Keeping up with all of the employment laws you need to comply with as a n employer can be overwhelming. There are severe consequences for not understanding and following employment regulations. One of the more comprehensive laws employers need to understand is the Fair Labor Standards Act (FLSA). This act specifies requirements around wages, overtime, and recordkeeping. Here are the most important things for you to know about FLSA as an employer:
Minimum wage is the least amount you can pay employees per hour. The federal minimum wage is $7.25, but quite a few states have higher minimum wages set. Employers are expected to follow the higher minimum wage if applicable.
Overtime is paid to employees who work more than 40 hours in a week. Overtime pay is paid at one and one-half times the employee’s regular pay rate. Certain employees are exempt from overtime pay. Employers need to know the difference between an exempt and non-exempt employee to stay in compliance for overtime pay.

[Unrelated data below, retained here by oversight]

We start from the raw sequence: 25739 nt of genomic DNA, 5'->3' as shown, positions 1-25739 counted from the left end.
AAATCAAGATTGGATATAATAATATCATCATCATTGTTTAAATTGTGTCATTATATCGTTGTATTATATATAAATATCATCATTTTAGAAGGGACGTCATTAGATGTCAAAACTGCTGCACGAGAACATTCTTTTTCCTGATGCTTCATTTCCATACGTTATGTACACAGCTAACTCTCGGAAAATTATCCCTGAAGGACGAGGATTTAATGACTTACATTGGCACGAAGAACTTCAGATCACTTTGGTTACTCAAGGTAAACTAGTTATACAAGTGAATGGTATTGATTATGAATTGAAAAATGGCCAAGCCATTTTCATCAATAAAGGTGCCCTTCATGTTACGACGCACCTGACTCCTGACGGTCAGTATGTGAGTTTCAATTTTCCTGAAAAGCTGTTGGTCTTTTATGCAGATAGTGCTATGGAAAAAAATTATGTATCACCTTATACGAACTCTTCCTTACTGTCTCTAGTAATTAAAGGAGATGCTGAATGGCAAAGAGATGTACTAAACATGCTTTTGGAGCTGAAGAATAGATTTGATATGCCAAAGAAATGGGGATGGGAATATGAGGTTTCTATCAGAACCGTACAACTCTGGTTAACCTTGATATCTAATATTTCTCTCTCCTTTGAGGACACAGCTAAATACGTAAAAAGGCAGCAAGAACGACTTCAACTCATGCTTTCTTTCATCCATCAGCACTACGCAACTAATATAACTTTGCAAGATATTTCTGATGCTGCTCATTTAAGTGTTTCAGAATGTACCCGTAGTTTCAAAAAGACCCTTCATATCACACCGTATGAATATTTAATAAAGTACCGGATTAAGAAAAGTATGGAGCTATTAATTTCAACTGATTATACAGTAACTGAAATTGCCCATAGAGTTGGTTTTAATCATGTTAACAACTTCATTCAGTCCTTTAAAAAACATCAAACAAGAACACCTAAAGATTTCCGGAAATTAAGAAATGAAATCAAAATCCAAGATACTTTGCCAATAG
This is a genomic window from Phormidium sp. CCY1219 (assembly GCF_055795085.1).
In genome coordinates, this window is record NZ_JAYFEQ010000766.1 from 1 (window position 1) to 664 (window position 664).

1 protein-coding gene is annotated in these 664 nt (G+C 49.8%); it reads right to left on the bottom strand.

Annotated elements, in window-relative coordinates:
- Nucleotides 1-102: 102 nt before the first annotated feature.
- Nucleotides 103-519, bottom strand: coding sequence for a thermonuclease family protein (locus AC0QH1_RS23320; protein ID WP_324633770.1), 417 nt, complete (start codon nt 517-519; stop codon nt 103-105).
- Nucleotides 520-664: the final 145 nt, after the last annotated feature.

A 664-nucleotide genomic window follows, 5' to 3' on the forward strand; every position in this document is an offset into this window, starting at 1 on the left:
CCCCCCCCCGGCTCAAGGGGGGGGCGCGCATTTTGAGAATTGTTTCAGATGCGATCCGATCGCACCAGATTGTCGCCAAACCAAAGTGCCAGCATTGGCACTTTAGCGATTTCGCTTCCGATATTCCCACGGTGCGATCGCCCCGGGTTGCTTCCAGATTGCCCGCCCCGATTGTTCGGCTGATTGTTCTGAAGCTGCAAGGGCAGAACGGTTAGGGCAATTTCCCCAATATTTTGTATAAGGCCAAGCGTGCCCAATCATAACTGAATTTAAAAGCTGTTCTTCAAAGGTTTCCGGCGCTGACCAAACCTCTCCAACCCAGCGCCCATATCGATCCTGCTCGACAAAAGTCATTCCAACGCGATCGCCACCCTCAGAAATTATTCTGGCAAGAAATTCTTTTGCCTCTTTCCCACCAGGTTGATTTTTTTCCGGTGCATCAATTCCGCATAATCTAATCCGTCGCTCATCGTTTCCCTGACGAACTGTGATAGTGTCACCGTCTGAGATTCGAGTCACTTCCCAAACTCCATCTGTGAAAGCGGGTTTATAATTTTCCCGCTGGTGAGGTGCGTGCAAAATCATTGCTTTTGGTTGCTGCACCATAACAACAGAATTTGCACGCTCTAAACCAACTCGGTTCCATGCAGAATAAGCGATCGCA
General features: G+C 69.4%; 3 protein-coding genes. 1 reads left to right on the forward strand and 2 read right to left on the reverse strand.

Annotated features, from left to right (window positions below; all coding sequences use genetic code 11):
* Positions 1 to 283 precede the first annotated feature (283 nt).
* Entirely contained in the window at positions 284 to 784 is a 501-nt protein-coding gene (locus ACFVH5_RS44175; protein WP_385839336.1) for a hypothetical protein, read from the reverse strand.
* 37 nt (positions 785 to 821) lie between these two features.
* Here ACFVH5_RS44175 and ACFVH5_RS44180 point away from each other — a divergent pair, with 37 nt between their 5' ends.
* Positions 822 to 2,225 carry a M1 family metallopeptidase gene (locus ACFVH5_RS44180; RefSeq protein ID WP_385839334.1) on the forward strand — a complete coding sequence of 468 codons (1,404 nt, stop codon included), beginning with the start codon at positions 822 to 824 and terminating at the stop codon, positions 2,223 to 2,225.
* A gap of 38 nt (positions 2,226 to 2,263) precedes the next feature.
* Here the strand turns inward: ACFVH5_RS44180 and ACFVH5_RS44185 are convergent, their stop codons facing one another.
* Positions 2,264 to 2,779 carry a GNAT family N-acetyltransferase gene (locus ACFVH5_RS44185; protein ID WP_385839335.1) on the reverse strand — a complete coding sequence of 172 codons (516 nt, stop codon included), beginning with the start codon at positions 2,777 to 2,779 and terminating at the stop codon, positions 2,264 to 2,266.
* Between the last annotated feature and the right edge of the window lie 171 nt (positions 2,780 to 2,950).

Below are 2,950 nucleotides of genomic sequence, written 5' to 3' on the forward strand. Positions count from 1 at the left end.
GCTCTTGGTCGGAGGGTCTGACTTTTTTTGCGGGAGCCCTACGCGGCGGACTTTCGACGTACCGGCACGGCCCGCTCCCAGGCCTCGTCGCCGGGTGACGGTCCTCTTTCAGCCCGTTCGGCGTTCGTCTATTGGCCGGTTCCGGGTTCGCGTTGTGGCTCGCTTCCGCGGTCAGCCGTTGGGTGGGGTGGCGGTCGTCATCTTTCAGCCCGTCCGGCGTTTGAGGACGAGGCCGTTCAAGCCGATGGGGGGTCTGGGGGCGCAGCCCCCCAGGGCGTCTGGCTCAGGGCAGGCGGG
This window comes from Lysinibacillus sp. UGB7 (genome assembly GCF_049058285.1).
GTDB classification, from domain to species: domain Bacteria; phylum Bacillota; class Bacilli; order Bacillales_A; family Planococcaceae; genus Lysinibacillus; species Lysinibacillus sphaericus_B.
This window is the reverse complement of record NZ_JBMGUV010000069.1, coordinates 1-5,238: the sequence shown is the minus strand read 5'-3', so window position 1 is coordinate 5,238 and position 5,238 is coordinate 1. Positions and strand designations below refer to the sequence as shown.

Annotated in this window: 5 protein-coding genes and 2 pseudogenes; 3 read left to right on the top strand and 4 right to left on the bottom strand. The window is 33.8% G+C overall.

Employers are required to keep track of all hours employees work under FLSA. The FLSA also gives some guidelines for what qualifies as time worked. Things like waiting to work, on-call time, rest periods, and more have specific guidelines for recording time and pay under FLSA.
FLSA also includes rules for child labor. The child labor laws regulate how many hours and what conditions children are allowed to work in. These rules vary depending on company industry and some states have additional requirements. If you employ minors, make sure you’re up to date on state and federal child labor laws to avoid falling out of compliance.
Staying in compliance is necessary to your company’s success. If you have any more questions about FLSA or general compliance concerns, contact Helpside at firstname.lastname@example.org.